Historically, solid waste in southeastern Virginia had been handled by the individual localities in accordance with local and state regulations. Each city or county either collected and disposed of waste within its borders or transported the collected waste to a neighboring city for disposal. Commercial and industrial waste was collected by private haulers but disposal was restricted to the community in which it was generated. Many of the communities faced the growing challenge of how to handle their waste effectively.
The local communities had already realized a need for a regional water supply system, so in 1973, they created the Southeastern Water Authority of Virginia, pursuant to the Virginia Water and Sewer Authorities Act. This organization never reached operational status as a water authority and in 1976, by agreement of the local municipalities, became the Southeastern Public Service Authority. Its responsibilities were expanded to include the implementation of a regional solid waste disposal system to include a resource recovery operation, featuring a Refuse Derived Fuel (RDF) Plant and a Power Plant.
At SPSA’s inception, the organization had no staff, no funds and no facilities or equipment. Staff for the regional planning agency, the Southeastern Virginia Planning District Commission, acted as SPSA staff until 1978 when a full time staff was employed. Initial funding was provided by $3,000,000 of bond anticipation notes secured by four local communities.
During 1978 and 1979, design was initiated on the RDF and Power Plants. From 1979 to 1984, 30-year contracts with all eight communities were executed providing for them to deliver 95 percent of their waste to SPSA and to pay the established fees. Also during this period, the Navy, with SPSA’s help, obtained a $160 million congressional appropriation to acquire and operate the Power Plant. Additionally, transfer station sites were selected, design completed and construction started. In 1982, a 300 acre landfill site was acquired in a rural section of the city of Suffolk and construction was completed in 1985. In 1985, the Regional Landfill and the Norfolk, Chesapeake, Franklin and Portsmouth Transfer Stations became operational. The Portsmouth Transfer Station was closed in 1987 when the RDF Plant was completed.
During 1986 and 1987, additional transfer stations were opened in Southampton and Isle of Wight and the Oceana Transfer Station was acquired from the city of Virginia Beach. Construction was completed in 1987 on the RDF and Power Plants and operation of the resource recovery system began in 1988. In mid-1990 SPSA assumed operation and maintenance responsibility for the Power Plant.
During the time facilities were being constructed, operating and administrative staff were employed. Heavy equipment for the landfill and transfer stations and transfer vehicles were acquired. Funding was provided by bond issues of $26 million and $107.8 million in 1984 and $20 million in 1985.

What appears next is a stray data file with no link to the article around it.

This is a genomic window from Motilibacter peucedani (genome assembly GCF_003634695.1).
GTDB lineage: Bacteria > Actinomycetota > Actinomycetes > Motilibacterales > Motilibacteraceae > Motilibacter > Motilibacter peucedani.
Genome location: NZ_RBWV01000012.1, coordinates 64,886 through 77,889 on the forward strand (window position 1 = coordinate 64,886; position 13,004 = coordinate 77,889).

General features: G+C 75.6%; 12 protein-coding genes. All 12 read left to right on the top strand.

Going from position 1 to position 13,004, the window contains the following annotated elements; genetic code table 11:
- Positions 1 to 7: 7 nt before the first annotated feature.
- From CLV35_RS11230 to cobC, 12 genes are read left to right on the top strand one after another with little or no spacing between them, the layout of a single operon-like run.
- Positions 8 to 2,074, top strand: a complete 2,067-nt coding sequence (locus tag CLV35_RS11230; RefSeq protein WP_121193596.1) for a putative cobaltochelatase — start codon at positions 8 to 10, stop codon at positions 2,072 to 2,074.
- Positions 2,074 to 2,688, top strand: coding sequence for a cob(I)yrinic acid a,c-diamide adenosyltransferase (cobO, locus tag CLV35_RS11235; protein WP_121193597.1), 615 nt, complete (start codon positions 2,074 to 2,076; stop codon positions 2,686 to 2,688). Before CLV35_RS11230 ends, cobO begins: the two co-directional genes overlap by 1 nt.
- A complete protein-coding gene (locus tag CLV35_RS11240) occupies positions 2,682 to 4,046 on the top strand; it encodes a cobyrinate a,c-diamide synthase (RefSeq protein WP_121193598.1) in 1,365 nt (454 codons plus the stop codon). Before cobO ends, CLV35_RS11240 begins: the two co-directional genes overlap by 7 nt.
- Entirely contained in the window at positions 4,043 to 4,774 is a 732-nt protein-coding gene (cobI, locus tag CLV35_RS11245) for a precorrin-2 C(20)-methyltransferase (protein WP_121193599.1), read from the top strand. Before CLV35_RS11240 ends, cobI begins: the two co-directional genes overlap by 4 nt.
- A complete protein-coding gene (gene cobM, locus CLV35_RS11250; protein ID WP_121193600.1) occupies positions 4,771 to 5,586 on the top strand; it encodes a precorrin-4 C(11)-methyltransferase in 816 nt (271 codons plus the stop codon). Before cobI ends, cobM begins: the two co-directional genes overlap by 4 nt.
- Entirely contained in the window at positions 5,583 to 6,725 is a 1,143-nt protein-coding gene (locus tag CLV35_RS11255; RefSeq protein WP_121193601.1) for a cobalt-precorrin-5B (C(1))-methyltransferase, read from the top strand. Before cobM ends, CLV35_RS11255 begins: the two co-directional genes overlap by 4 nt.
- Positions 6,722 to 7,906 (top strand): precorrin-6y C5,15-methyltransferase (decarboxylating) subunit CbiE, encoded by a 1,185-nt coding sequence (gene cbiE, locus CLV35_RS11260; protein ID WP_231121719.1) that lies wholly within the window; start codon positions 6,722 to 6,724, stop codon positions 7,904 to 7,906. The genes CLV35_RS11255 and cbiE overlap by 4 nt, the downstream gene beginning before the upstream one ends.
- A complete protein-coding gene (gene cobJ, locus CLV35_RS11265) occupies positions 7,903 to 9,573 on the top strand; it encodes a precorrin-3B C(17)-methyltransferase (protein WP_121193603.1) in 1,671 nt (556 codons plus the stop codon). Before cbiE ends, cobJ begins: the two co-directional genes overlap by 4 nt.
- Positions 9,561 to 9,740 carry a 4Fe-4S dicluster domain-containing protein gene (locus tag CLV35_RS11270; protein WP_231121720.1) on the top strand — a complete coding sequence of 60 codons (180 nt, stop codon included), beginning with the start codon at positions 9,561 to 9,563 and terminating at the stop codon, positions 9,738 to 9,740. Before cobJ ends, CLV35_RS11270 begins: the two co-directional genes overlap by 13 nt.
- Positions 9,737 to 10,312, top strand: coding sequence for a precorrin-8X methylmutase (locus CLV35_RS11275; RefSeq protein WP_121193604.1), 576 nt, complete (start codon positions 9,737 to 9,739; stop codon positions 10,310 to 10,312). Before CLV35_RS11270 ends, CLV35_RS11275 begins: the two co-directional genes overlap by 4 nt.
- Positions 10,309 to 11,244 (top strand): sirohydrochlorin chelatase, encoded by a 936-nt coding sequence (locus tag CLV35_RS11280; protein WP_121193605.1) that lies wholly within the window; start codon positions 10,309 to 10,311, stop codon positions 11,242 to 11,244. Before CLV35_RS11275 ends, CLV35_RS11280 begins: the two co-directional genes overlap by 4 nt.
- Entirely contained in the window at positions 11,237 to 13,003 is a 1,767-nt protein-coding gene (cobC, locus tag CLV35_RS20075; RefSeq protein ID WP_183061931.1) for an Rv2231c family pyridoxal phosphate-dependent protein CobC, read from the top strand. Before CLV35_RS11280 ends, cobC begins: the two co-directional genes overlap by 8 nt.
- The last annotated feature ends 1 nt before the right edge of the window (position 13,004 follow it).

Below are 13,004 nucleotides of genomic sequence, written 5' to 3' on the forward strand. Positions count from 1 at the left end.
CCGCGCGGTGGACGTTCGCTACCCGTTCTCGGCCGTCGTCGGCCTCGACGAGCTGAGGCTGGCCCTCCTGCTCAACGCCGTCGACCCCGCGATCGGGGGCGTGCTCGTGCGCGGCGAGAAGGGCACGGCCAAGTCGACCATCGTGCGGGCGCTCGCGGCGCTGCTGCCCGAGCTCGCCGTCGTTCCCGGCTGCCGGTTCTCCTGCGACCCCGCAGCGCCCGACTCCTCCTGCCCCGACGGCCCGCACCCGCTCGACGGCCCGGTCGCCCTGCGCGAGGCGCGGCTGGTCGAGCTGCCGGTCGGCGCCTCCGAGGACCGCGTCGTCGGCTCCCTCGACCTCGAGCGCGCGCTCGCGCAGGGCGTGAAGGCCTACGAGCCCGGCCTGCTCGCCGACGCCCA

In 1995, SPSA adopted a Vision, Mission and Values statement to give the agency a direction and a plan to continue serving the communities of southeastern Virginia into the future.Through cutbacks in or elimination of programs, reductions in its employee base, the commitment of the 8 communities which make up SPSA to support financial reorganization, working with the various lending institutions to which the organization owed money and the sale of SPSA’s largest asset, the waste to energy facilities in Portsmouth to Wheelabrator Technologies, Inc., for $150 million to pay down debt, SPSA rose from being on the edge of insolvency to an organization with substantial cash reserve and capable of a very bright future.
Effective with the sale of the waste to energy facilities, the Authority entered into a Service Agreement with Wheelabrator Portsmouth Inc. (formerly Wheelabrator Technologies, Inc.) for solid waste disposal services through January 24, 2018. In October 2017, the Authority approved an Addendum 6 to the Service Agreement with Wheelabrator Portsmouth extending the term through January 31, 2019 (with an additional option by SPSA to extend through June 30, 2019.)
The original Use and Support Agreements with the member jurisdictions were expected to expire in January 2018. A Post 2018 Technical Committee was formed comprised of employees from each of the eight member jurisdictions, SPSA staff and staff of the Hampton Roads Planning District Commission. As a result of the meetings, the eight member jurisdictions have each adopted a resolution supporting the continued operation of SPSA post 2018 based on certain principles.
In the fall of 2014, a Use and Support Agreement Committee was formed consisting of 4 members of the Authority’s Board of Directors tasked with drafting a new Use and Support Agreement in consultation with the Authority’s Executive Staff and legal counsel. Following several meetings and receiving of comments from each of the member jurisdictions a final form Use & Support Agreement was adopted by the Board of Directors in May 2016 and subsequently executed by all member localities. The initial term of such new Use & Support Agreements is June 30, 2027.
In order to insure long term waste disposal capacity for the Authority’s members, a Good Neighbor and Host Agreement was executed with the City of Suffolk whereby certain rights and responsibilities are defined for both parties. In particular, the Authority applied for a new conditional use permit (CUP) for Cell VII at the landfill as well as requesting the rezoning of the remaining parcel. In turn, the Authority has agreed to pay the City of Suffolk a host fee of $4 per ton for waste disposed in the landfill beginning January 25, 2018. In August 2017, the City of Suffolk approved the CUP and rezoning of the remaining parcel.